Storytelling at the Atomic Level

Mix these three ingredients to produce a chemical reaction in your stories.

My definition of storytelling is loose: the recounting of events in which a central character travels through time and space. 

Intentionally broad, somewhat boring, but definitely a solid truth to any story that gets told. 

I find other definitions of storytelling are cop outs for the most part, defining storytelling as “the telling of stories.” Or that it’s just something that we’ve evolved with. Eye roll. So what is meant by a “story?” It’s usually defined by a collection of elements including but not limited to: characters, plot, narrative arc, theme, point of view, conflict, the list goes on.

To me, defining a story in this way muddles different planes and perspectives on a story. What elements truly exist in the story? What decisions does the storyteller make? How does the audience interpret the story? 

For example, the storyteller creates the character and the environment they’re in; that’s what they’re in charge of and have control over. But a well written character becomes real. They have values and influences in their (make believe) life that drives them to take action in their environment. This just naturally creates the narrative arc of a story. To me, a narrative arc is an outcome of a combination of character, space, and time. 

Ingredients of a Story

Time

We’re not going to get into Einstein’s theories so done @ me. For the sake of storytelling, time is constantly moving forward. In every story, time is a factor. We’re getting closer to the inevitable event the main character attempting to influence. We’re watching two characters come closer together as they get to know each other. We’re reading about friends who lose touch as they grow up. Everything else may be static but the constant progress of time means there will be change.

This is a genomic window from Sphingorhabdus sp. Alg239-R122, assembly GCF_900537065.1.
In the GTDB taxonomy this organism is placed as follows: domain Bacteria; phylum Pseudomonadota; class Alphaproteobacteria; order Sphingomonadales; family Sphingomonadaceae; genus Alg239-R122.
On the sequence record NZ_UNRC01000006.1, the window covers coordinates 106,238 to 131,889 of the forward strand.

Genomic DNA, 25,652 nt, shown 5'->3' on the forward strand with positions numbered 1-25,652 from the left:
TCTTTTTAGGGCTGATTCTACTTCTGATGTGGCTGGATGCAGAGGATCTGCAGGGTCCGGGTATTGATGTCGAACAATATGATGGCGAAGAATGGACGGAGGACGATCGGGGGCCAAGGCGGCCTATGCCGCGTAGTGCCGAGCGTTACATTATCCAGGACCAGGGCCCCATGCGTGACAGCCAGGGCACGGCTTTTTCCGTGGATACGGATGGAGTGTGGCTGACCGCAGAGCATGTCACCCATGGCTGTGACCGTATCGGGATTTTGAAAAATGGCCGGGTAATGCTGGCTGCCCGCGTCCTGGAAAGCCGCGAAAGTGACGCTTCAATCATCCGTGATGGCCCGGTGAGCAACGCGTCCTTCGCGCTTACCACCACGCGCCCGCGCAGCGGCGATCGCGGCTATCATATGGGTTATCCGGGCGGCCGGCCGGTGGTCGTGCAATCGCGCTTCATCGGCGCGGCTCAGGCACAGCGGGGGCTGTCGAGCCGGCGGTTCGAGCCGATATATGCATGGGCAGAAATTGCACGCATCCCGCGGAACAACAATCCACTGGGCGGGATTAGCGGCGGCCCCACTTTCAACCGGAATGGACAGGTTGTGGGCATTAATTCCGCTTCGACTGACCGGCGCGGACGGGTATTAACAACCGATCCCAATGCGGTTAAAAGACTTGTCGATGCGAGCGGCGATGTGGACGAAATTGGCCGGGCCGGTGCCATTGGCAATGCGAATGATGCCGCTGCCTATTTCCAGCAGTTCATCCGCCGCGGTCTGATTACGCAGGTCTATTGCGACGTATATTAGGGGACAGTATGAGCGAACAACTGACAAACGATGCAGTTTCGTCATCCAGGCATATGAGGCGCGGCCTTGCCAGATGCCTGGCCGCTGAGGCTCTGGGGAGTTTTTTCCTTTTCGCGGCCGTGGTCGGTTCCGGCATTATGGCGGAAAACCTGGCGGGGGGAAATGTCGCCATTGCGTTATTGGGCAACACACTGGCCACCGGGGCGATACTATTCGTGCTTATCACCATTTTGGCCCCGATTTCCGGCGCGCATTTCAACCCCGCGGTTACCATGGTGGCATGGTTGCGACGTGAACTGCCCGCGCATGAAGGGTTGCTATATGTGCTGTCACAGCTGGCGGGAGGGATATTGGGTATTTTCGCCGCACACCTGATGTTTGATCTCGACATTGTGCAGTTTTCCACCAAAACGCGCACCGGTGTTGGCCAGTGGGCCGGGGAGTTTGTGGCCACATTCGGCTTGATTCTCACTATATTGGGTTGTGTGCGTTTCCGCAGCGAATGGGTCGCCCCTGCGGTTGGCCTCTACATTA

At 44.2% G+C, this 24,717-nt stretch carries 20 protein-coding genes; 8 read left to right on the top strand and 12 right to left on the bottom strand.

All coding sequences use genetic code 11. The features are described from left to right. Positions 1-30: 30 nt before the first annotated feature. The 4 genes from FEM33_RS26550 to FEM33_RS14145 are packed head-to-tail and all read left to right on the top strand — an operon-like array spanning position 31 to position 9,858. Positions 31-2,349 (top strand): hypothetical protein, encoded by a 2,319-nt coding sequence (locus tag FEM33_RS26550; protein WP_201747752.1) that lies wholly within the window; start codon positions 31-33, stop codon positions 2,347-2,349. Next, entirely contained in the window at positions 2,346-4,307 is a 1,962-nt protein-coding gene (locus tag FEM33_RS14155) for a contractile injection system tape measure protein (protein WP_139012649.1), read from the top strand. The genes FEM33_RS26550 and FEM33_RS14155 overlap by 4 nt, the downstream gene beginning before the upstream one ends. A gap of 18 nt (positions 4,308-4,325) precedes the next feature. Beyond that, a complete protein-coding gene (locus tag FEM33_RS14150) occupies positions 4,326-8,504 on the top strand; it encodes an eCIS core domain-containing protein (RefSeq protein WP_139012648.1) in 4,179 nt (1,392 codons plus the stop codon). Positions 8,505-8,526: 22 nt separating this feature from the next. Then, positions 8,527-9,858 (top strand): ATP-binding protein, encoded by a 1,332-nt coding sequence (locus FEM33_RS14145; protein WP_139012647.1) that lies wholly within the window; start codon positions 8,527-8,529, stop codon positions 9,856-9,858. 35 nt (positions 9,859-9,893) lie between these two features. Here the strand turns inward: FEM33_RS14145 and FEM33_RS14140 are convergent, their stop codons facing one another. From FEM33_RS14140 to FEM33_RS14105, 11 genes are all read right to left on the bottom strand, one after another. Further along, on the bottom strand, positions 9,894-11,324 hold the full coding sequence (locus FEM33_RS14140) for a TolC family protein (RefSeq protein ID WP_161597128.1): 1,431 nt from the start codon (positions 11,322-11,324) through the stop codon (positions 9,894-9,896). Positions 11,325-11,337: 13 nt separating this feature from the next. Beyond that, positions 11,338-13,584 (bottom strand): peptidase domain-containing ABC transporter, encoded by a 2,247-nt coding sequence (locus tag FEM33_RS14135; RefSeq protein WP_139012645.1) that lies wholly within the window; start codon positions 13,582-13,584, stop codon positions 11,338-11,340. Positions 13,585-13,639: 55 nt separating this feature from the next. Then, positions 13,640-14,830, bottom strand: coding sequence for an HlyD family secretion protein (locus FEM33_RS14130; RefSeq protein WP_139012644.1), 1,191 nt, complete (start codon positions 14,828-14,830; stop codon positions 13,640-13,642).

Main Character

A central character, sometimes referred to as the protagonist. The experience of this character is what generates the majority of the information passed from storyteller to audience; the values they have, the way they interpret their environment, how they handle obstacles. We experience the story from one or many perspectives but it always includes the main character’s perspective. 

Space

The setting or environment, whether it’s a single place or multiple. Think about Emma Donaghue’s novel Room, taking place in a single room. Or Forrest Gump from 1994 where the viewer is transported through the main character’s life, a new space in almost every scene. Not to mention quite significant movement through time too. 

You can’t have a story without time moving forward, or a central character, or a lack of environment. Two of these elements may remain stagnant as the other changes; that still makes for a great story.

Using pop culture references, here are some examples of how these elements combine:

The Heart Grows Fonder

Same place, same characters. Only time moves forward.

Time is the main agent of change. This is where you find your coming-of-age stories where the belief systems of the main characters clash with each other and the environment around them.

Shawshank Redemption, Lion King, Good Will Hunting, Rear Window, The Breakfast Club, Truman Show.